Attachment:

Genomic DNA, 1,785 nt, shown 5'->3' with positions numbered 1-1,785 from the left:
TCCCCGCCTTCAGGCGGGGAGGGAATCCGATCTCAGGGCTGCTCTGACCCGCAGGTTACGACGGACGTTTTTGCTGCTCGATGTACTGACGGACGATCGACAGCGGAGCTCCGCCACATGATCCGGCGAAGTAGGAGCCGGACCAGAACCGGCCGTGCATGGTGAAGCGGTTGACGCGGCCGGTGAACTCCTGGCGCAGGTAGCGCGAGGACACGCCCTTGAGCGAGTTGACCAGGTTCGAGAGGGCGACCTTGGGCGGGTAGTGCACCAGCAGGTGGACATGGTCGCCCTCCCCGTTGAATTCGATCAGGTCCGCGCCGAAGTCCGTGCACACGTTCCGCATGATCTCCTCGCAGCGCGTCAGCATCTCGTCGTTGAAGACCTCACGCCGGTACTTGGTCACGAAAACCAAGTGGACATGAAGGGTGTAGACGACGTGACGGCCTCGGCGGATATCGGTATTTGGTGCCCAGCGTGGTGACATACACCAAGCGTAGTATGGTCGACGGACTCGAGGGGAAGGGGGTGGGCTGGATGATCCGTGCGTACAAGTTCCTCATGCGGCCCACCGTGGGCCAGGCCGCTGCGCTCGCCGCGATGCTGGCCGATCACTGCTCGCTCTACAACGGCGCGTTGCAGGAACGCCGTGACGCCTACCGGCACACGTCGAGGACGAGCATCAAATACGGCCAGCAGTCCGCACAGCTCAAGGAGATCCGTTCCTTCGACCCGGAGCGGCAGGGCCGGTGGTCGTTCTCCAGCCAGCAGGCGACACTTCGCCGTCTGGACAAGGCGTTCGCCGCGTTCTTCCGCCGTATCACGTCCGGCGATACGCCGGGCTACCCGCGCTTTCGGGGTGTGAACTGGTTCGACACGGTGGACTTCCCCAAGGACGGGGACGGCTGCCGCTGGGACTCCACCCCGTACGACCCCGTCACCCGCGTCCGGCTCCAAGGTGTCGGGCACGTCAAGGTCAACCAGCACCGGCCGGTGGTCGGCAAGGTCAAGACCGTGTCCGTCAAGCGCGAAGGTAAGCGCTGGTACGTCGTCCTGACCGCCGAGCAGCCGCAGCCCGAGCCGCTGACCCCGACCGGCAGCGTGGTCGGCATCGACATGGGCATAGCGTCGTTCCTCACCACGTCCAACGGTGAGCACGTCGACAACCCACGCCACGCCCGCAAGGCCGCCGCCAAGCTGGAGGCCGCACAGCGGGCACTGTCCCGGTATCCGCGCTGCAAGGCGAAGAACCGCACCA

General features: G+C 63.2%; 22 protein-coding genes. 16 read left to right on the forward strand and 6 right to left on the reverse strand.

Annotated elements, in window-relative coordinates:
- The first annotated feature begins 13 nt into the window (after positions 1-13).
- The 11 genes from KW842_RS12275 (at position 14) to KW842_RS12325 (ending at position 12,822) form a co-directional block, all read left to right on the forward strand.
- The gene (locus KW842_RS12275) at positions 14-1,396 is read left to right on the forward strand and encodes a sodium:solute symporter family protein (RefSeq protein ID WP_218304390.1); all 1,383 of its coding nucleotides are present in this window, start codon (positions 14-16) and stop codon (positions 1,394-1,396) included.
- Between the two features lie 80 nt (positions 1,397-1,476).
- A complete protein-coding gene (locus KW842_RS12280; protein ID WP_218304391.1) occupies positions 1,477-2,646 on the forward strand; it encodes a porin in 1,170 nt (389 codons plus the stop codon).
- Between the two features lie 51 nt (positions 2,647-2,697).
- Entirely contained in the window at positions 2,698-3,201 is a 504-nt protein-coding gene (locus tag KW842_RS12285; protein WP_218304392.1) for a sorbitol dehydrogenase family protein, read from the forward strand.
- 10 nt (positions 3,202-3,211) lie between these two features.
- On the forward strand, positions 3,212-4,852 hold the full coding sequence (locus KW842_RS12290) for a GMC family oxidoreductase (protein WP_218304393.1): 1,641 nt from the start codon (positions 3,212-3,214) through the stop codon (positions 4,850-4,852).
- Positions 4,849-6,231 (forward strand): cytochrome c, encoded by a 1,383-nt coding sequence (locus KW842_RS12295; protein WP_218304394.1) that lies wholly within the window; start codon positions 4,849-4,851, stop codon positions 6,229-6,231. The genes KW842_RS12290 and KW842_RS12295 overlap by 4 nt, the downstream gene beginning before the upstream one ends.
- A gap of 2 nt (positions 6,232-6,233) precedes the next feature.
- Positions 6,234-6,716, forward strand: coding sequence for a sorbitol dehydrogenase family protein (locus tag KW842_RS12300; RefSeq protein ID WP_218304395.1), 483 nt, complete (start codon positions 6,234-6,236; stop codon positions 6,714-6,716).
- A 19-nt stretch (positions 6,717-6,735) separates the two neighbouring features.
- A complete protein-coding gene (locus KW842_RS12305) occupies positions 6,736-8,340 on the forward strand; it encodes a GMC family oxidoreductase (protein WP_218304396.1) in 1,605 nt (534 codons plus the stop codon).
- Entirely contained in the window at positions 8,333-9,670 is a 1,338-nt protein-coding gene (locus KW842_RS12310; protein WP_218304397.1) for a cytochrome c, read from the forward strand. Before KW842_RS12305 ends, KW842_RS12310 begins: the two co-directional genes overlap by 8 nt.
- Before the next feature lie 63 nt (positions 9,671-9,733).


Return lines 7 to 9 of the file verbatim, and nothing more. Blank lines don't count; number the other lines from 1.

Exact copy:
- The gene (locus KW842_RS12275) at positions 14-1,396 is read left to right on the forward strand and encodes a sodium:solute symporter family protein (RefSeq protein ID WP_218304390.1); all 1,383 of its coding nucleotides are present in this window, start codon (positions 14-16) and stop codon (positions 1,394-1,396) included.
- Between the two features lie 80 nt (positions 1,397-1,476).
- A complete protein-coding gene (locus KW842_RS12280; protein ID WP_218304391.1) occupies positions 1,477-2,646 on the forward strand; it encodes a porin in 1,170 nt (389 codons plus the stop codon).